AWS News Blog

Amazon AppStream Now Available to All Developers

We announced Amazon AppStream at last fall’s re:Invent conference, and made the service available to an initial group of developers at that time.

Today we are taking the next step forward. I am happy to announce that Amazon AppStream is now being made available to all interested developers. You can build applications that run on AppStream and scale them as needed in order to meet demand.

You can now use AppStream to build complex applications that run from simple devices, unconstrained by the compute power, storage, or graphical rendering capabilities of the device. Your application can take advantage of the new and powerful g2 instance type, including high-performance GPU-powered rendering of 2D and 3D graphics.

Let’s take a closer look at AppStream and its benefits, and then examine the features that we’ve added during the limited preview.

AppStream Architecture & Benefits
I covered the most important aspects of AppStream in my original post. Your application runs in a Windows 2008 R2 environment on an EC2 instance. It can make use of native Windows APIs and AWS resources such as relational (Amazon RDS) and NoSQL (Amazon DynamoDB) databases, persistent object storage (Amazon S3), caching (Amazon ElastiCache), message queues (Amazon SQS), publish and subscribe messaging (Amazon SNS), email delivery (Amazon SES), and much more. Since these services run in the same Region as the EC2 instance, latency will be low and performance should be very good.

Your client code runs on a desktop (Windows or Mac) or a mobile device running FireOS, Android, or iOS.

The client code calls AppStream to obtain an Entitlement URL through an Entitlement Service (we supply a sample that you can use as-is, customize, or use as the basis for your own implementation). The client opens the Entitlement URL to initiate the streaming of video and audio content for playback. The client is also responsible for routing keyboard, mouse, and other device events to the application for processing.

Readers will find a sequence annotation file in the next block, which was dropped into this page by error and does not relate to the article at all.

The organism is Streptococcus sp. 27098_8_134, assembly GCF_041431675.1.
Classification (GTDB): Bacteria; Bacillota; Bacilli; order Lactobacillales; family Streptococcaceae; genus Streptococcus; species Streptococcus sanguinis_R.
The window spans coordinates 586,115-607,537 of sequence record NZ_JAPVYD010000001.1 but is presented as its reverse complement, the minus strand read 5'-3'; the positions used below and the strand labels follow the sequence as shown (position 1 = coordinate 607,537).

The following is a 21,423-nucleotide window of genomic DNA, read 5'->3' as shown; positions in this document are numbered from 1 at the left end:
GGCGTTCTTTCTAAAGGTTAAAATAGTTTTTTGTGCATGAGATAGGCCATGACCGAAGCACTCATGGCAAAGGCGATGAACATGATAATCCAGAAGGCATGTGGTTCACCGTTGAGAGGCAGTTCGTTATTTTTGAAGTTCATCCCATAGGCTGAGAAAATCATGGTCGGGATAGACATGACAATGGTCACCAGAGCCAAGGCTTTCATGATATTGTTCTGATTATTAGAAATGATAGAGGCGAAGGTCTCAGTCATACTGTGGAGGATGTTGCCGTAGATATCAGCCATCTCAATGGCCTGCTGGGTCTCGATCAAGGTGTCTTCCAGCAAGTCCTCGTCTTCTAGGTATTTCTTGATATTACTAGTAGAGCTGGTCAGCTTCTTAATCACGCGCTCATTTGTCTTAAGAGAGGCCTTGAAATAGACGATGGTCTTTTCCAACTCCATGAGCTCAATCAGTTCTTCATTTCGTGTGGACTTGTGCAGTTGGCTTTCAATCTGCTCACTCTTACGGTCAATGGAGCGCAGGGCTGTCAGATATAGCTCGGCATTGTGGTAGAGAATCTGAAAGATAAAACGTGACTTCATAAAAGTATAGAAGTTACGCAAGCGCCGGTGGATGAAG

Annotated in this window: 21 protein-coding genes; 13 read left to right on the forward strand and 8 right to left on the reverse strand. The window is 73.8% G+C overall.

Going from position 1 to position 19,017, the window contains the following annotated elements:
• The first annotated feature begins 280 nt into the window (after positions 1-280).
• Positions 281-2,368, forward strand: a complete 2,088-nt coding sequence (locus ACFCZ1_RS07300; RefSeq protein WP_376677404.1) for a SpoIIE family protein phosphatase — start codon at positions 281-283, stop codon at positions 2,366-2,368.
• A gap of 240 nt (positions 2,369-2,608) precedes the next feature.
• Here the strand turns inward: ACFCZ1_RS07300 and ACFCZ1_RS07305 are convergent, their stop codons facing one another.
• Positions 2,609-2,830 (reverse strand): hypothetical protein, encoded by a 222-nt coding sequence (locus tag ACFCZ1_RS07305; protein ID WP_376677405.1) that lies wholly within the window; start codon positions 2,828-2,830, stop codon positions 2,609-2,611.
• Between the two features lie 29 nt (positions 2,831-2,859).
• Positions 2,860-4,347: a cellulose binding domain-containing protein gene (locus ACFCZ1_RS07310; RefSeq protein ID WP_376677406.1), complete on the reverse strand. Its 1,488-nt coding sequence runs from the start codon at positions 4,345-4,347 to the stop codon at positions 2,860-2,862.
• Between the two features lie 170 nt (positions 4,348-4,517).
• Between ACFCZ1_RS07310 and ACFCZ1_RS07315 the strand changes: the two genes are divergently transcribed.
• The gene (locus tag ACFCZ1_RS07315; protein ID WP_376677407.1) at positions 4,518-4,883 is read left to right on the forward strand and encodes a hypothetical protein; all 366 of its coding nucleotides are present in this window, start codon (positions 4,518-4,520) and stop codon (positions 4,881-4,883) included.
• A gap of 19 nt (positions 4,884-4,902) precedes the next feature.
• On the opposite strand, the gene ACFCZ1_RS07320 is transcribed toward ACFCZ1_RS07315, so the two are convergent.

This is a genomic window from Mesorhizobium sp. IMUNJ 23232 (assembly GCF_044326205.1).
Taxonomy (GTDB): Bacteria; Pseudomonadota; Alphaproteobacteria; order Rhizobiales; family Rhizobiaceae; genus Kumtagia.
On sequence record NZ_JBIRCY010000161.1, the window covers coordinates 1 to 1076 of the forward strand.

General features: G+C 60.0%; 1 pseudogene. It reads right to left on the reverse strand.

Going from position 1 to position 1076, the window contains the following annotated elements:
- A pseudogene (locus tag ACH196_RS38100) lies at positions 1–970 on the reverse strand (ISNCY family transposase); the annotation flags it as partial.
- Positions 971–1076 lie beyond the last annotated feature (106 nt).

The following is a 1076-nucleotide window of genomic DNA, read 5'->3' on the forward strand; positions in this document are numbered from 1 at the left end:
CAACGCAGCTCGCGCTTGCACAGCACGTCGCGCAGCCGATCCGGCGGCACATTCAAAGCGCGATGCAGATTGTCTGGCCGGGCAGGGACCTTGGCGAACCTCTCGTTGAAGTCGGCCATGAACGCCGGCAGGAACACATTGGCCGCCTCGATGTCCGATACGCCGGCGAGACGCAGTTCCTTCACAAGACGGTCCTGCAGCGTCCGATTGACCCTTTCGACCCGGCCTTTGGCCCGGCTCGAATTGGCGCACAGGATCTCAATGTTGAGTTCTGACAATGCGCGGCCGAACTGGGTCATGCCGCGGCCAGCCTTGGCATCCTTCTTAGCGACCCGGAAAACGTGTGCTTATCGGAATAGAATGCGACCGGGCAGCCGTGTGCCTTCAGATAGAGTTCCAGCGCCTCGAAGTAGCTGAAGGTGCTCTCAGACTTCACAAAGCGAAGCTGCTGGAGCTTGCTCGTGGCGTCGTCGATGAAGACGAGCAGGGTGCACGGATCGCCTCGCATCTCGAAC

Here’s how the pieces fit together:

Because your application runs in
the cloud, you can support additional device types by creating new client applications.

What’s New
Based in part on the feedback that we received during the limited preview, we have added some key features to AppStream in preparation for today’s launch. Here’s a summary:

  • Automated Version Resolution – AppStream now detects the SDK version that was used to create a client and launches compatible backend services automatically. This allows AppStream and the SDK to evolve without the need for a client upgrade.
  • Mac Client Support – There’s now an OSX SDK to enable the development of clients that run on the Mac.
  • Client SDK Improvements – The client SDKs have been improved and now include support for game controllers. They also provided an enhanced input mapping model for keyboard and touch events.
  • Simplified Getting-Started Experience – We have improved the documentation and the packaging model so that you can get your first application up and running quickly..

AppStream in Action
Earlier this year I talked about the work that CCP Games is doing to improve the new-user experience for Eve Online. Here’s what the CTO had to say at the time:

My recent post, Amazon AppStream can Improve the New-User Experience for Eve Online,  contains additional information about this work.

Getting Started
As always, we have plenty of documentation to get you started. Start with the AppStream Developer Guide and then Try out the Sample Streaming Application.

— Jeff;

Jeff Barr

Jeff Barr

Jeff Barr is Chief Evangelist for AWS. He started this blog in 2004 and has been writing posts just about non-stop ever since.